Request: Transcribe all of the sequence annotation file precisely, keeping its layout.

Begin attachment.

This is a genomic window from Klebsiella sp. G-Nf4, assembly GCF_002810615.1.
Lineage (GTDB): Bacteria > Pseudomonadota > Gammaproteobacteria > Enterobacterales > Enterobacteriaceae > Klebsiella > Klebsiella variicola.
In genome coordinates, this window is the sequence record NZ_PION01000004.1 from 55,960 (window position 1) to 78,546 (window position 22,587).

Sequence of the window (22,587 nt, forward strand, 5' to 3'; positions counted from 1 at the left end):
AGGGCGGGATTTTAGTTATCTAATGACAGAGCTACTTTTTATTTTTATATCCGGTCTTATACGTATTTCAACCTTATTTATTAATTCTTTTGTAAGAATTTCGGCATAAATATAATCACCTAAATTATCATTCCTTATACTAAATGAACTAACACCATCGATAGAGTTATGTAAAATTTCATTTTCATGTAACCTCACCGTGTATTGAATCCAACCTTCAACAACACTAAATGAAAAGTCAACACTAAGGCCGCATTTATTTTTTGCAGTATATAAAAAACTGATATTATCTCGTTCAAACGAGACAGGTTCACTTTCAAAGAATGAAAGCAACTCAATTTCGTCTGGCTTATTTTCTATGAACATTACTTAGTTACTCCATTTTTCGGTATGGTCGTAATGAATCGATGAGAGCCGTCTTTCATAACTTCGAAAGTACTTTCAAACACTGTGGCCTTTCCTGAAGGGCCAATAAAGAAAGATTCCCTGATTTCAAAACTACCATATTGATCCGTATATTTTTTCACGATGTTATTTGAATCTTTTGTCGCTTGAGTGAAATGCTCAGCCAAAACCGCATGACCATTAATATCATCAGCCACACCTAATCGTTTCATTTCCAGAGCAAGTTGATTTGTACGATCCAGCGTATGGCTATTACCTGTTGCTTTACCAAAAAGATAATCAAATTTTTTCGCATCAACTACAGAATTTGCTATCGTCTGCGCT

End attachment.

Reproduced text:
This is a genomic window from Klebsiella sp. G-Nf4, assembly GCF_002810615.1.
Lineage (GTDB): Bacteria > Pseudomonadota > Gammaproteobacteria > Enterobacterales > Enterobacteriaceae > Klebsiella > Klebsiella variicola.
In genome coordinates, this window is the sequence record NZ_PION01000004.1 from 55,960 (window position 1) to 78,546 (window position 22,587).

Sequence of the window (22,587 nt, forward strand, 5' to 3'; positions counted from 1 at the left end):
AGGGCGGGATTTTAGTTATCTAATGACAGAGCTACTTTTTATTTTTATATCCGGTCTTATACGTATTTCAACCTTATTTATTAATTCTTTTGTAAGAATTTCGGCATAAATATAATCACCTAAATTATCATTCCTTATACTAAATGAACTAACACCATCGATAGAGTTATGTAAAATTTCATTTTCATGTAACCTCACCGTGTATTGAATCCAACCTTCAACAACACTAAATGAAAAGTCAACACTAAGGCCGCATTTATTTTTTGCAGTATATAAAAAACTGATATTATCTCGTTCAAACGAGACAGGTTCACTTTCAAAGAATGAAAGCAACTCAATTTCGTCTGGCTTATTTTCTATGAACATTACTTAGTTACTCCATTTTTCGGTATGGTCGTAATGAATCGATGAGAGCCGTCTTTCATAACTTCGAAAGTACTTTCAAACACTGTGGCCTTTCCTGAAGGGCCAATAAAGAAAGATTCCCTGATTTCAAAACTACCATATTGATCCGTATATTTTTTCACGATGTTATTTGAATCTTTTGTCGCTTGAGTGAAATGCTCAGCCAAAACCGCATGACCATTAATATCATCAGCCACACCTAATCGTTTCATTTCCAGAGCAAGTTGATTTGTACGATCCAGCGTATGGCTATTACCTGTTGCTTTACCAAAAAGATAATCAAATTTTTTCGCATCAACTACAGAATTTGCTATCGTCTGCGCT